Conducting contingency operations. The United States must be prepared to undertake a wide range of contingency operations in support of U.S. interests. These operations include smaller-scale combat operations, multilateral peace operations, noncombatant evacuations, counterterrorism activities, and humanitarian and disaster relief operations.
Countering weapons of mass destruction. While the United States is redoubling its efforts to prevent the proliferation of weapons of mass destruction and associated missile delivery systems, we must at the same time improve our military capabilities to deter and prevent the effective use of these weapons. We are pursuing this objective by sustaining adequate retaliatory capabilities and by increasing our capabilities to defend against weapons of mass destruction, to locate and neutralize or destroy them before they are used during a conflict, and to fight in an environment in which such weapons have been used.
Finally, to meet all these requirements successfully, U.S. forces must be capable of responding quickly and operating effectively across a wide range of environments. That is, they must be ready to fight. Such high combat readiness demands well qualified and motivated people; adequate amounts of modern, well-maintained equipment; realistic training; strategic mobility; and sufficient support and sustainment capabilities.
The science and technology programs that support our military forces are conducted primarily by the Department of Defense, the Department of Energy, and the Intelligence Community-with contributions from many other Federal agencies. The following strategy elements guide our overall science and technology investment:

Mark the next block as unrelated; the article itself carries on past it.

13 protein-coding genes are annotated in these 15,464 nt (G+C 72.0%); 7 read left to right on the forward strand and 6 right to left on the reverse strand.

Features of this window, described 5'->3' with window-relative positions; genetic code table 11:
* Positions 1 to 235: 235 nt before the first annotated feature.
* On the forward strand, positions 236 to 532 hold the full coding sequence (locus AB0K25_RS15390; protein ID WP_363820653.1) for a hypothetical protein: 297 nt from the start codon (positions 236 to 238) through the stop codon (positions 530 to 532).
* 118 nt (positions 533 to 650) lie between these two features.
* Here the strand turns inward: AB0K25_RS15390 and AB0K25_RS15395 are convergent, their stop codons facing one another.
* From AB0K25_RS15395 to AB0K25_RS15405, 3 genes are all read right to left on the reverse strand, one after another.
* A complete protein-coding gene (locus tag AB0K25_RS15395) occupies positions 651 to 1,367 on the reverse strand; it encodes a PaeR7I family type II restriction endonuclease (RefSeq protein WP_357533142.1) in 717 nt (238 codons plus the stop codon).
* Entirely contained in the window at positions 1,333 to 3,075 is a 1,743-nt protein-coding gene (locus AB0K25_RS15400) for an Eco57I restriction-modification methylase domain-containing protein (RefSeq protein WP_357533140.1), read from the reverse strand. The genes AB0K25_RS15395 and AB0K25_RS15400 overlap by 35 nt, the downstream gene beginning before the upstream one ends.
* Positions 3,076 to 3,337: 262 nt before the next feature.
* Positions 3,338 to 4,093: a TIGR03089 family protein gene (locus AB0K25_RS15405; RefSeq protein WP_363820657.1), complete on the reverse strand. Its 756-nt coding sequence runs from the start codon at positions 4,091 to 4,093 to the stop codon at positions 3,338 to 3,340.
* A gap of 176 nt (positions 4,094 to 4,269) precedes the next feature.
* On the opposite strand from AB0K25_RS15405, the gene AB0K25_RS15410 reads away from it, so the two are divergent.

Maintain technological superiority in warfighting equipment. Technological superiority underpins our national military strategy, allowing us to field the most potent military forces by making best use of our resources, both economic and human. It is essential for the United States to maintain superiority in those technologies of critical importance to our security.
Provide technical solutions to achieve the Future Joint Warfighting Capabilities. The Joint Chiefs of Staff have identified the warfighting capabilities most needed by our military in the future (see box p. 10, "Future Joint Warfighting Capabilities"). Our S&T investment must be aimed at securing these needed capabilities.
Balance basic research and applied technology in pursuing technological advances. Today's basic research lays the foundation for tomorrow's innovative development. To make possible the greatest range of options and avoid technological surprise, we must apply resources broadly at the basic research level and make further investment decisions as emerging technologies reveal the most promising payoff areas.
Incorporate affordability as a design parameter. The cost of advanced technology systems must not be allowed to spiral upward uncontrolled. Affordability must be integrated into the design of military systems from the beginning, and improvements must be incorporated throughout their life cycle with the integration of new technology.